Russia is "not particularly allergic" to the temporary presence of US troops in the Central Asian region, said the Russian president in an interview with the Chinese newspaper Renmin Ribao.
"By lending its support to the world community and its effort to eliminate the hotbed of terrorism on the territory of Afghanistan, Russia meant to protect its own security interests, as well as the interests of its partners in the Commonwealth of Independent States, with whom it had consulted beforehand," stressed Vladimir Putin.
The president remarked that Moscow wasn't "particularly allergic to the temporary presence of extraregional forces in the region," and yet "Russia is fully aware that it is still a long way to go until Central Asia achieves peace and tranquillity, and no one can relieve" Russia and other members of the Collective Security Treaty and of the Shanghai Cooperation Organization "of their responsibility for security in a region as important" as Central Asia.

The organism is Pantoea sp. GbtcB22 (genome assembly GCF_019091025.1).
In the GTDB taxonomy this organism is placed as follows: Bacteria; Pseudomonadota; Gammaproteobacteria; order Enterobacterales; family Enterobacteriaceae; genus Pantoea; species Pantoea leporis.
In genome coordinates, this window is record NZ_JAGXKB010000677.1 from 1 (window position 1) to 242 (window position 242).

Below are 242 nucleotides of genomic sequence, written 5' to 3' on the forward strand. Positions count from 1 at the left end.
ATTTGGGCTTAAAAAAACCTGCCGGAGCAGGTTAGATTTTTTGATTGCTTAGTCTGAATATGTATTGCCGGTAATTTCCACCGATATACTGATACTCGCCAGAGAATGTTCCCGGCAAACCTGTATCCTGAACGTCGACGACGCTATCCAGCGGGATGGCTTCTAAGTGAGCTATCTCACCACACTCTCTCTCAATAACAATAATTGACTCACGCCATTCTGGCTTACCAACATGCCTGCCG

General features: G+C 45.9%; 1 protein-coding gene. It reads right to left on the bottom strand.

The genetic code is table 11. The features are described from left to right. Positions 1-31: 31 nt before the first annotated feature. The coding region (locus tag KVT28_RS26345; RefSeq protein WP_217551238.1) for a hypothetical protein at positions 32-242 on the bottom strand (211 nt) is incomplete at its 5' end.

According to Putin, "stability in Central Asia still depends directly on the situation in Afghanistan." The president reminded the newspaper that Russia and other members of the CST -- namely, Kazakhstan, Kyrgyzstan and Tajikistan -- had been supporting Afghanistan's legal authorities, the ones that fought the Taliban regime.
The choice of the city of Helsinki is not incidental as the capital of Finland had hosted US-Soviet negotiations on the limitation of nuclear stockpiles in 1969